Apple Watch’s new cycling feature might make me throw away my bike computer

Considered by many as the best smartwatches, the best Apple Watches have been dominating the wearable market for years. Evidently, this isn’t good enough for Apple. In recent years, the Cupertino-based company has been on a mission to entice dedicated sportspeople to join their ranks by offering advanced health and fitness features. With WatchOS 10, Apple turned its attention to cyclists, so naturally, I jumped on the saddle of my bike to see how good the new features were.

What makes the new cycling update special isn’t just the ability to connect Bluetooth-enabled cycling accessories, such as power meters, speed sensors, and cadence sensors, to the watch. It’s not even the new algorithm that combines sensor data from the watch and connected power meters and can estimate Functional Threshold Power (FTP).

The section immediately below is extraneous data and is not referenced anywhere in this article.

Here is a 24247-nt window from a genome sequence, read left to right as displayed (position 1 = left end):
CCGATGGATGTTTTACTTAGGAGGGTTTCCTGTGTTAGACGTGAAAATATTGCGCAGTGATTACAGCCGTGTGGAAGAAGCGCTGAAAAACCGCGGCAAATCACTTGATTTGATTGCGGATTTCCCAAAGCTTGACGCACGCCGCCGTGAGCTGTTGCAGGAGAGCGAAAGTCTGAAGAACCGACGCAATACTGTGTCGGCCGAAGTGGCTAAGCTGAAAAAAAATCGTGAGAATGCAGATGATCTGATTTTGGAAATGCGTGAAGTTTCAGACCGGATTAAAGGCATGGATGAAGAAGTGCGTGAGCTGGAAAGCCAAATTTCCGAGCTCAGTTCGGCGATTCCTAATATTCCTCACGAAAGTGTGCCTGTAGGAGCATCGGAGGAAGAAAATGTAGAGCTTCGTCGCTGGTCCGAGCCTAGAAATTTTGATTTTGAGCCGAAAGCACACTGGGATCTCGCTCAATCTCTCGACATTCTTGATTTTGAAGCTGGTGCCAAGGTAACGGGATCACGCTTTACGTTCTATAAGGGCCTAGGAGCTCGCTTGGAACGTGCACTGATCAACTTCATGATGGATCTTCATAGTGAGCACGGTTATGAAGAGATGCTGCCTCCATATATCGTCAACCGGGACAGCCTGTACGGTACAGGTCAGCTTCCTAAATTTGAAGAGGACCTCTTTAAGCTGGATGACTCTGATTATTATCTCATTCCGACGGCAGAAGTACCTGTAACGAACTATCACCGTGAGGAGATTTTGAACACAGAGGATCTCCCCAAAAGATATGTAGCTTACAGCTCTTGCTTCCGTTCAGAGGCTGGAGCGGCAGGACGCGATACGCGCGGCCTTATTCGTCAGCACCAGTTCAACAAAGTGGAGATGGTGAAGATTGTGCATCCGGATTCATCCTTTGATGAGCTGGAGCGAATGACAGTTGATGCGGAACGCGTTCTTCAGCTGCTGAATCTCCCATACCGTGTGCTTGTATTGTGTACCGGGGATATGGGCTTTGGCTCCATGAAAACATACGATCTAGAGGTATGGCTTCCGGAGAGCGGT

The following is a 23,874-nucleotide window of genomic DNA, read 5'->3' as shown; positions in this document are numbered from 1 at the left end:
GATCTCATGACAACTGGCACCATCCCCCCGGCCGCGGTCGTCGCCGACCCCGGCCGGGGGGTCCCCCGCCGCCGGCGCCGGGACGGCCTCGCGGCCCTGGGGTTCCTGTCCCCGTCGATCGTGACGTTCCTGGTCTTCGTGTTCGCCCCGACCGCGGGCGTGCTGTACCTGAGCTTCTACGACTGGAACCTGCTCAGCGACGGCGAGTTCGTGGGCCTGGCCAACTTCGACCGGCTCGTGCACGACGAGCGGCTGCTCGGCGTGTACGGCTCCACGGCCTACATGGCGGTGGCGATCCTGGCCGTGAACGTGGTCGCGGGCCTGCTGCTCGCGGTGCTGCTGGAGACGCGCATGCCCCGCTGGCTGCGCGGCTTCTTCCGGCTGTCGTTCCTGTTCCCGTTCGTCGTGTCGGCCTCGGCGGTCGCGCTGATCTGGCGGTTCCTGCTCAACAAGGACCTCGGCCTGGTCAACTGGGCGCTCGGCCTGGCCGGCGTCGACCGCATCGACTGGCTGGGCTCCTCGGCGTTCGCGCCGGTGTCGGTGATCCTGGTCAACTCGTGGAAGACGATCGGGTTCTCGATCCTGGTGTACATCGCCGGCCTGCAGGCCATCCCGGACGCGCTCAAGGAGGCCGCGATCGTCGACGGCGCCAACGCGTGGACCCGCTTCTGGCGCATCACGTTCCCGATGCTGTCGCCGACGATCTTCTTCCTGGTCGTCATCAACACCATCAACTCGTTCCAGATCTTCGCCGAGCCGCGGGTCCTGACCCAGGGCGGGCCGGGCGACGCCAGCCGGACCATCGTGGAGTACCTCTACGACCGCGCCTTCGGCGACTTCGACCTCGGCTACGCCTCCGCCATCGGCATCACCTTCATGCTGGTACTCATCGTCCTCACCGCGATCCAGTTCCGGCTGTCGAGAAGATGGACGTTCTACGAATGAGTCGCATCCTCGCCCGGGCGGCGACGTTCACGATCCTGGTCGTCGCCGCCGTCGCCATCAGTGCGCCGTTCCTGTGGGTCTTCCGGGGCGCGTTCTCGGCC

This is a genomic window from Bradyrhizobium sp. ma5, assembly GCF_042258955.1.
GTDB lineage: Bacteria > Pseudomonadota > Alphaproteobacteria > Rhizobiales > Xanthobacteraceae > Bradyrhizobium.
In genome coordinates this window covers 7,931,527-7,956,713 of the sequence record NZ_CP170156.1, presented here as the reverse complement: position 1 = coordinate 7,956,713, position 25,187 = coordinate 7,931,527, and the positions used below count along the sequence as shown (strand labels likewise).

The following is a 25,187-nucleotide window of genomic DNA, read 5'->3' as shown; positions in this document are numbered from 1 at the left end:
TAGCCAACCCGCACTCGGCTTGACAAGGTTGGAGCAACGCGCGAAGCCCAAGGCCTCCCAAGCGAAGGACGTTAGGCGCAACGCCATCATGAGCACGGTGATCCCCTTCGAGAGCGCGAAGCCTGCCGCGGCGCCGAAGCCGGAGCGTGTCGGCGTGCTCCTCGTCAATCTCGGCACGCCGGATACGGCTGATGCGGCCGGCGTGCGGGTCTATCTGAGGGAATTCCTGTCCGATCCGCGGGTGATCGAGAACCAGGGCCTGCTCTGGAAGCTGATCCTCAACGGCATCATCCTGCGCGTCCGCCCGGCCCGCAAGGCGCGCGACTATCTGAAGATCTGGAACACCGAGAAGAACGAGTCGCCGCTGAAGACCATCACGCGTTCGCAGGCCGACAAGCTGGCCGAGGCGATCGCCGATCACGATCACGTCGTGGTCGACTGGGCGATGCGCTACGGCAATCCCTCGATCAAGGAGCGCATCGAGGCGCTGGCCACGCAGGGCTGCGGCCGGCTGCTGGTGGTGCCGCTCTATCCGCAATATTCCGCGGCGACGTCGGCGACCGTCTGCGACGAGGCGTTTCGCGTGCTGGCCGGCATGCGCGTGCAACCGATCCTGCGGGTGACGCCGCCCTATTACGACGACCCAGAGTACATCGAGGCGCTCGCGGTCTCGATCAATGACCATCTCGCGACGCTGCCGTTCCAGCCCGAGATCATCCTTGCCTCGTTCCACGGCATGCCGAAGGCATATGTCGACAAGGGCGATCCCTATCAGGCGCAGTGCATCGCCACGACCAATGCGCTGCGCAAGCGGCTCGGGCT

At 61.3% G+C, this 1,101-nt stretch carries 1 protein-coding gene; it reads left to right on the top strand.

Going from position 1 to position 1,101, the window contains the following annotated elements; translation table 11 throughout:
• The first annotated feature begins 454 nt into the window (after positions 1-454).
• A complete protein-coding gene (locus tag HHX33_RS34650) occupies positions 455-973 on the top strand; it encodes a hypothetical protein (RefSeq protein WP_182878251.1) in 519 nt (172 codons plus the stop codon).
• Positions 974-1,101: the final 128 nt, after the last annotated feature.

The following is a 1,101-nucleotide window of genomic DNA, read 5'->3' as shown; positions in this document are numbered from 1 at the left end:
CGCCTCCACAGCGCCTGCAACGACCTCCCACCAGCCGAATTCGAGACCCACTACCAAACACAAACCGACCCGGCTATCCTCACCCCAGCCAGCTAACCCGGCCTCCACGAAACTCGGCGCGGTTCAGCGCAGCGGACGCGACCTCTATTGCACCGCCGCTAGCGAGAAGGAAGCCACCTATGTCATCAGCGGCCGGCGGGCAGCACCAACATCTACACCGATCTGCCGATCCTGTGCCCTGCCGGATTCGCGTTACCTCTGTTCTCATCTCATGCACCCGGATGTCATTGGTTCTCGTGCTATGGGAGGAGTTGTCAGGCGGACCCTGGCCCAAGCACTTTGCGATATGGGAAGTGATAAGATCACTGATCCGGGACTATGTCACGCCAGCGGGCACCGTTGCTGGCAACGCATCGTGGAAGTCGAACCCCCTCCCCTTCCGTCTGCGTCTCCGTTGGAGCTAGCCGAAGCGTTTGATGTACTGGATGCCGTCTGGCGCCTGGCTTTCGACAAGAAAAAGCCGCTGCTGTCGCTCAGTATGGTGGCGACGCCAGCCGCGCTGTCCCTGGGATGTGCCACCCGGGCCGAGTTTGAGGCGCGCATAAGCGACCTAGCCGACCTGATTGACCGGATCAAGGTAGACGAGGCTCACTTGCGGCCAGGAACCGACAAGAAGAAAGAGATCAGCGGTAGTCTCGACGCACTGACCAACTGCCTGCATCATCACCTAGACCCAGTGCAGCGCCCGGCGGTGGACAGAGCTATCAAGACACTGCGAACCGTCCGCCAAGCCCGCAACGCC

No, I was most interested to see the Live Action feature in the flesh. When you start a cycling activity on your Apple Watch in watchOS 10, it automatically shows up as a Live Activity on the iPhone. This practically turns your iPhone into a cycling computer with data provided by your watch and any connected Bluetooth accessory.

Apple iPhone displaying new cycling features

Apple iPhone displaying new cycling features

This is a powerful feature. You can browse different Workout Views, such as Heart Rate Zones, Elevation, Race Route, Custom Workouts, and a new Cycling Speed view, which has been optimised for the display size of an iPhone. For non-competitive cyclists such as myself, the Workout Views provide more than enough information to pore over.

Of course, I won’t pretend that the data on offer is enough for professional athletes. I can’t see Ironman champions mounting their iPhones on their triathlon bikes to track the cycling leg of their next triathlon. (To be fair, the Apple Watch Ultra is pretty good in the water and has decent running features, but this isn’t the article to discuss the multisport prowess of this wearable.)

That said, only a small margin of people have the endurance and the skills to call themselves pros. Buying the best road bike, donning a tight cycling jersey and squeezing yourself into cycling shorts won’t make you a good cyclist (sorry, MAMILs). For around 85 per cent of the riders out there, data…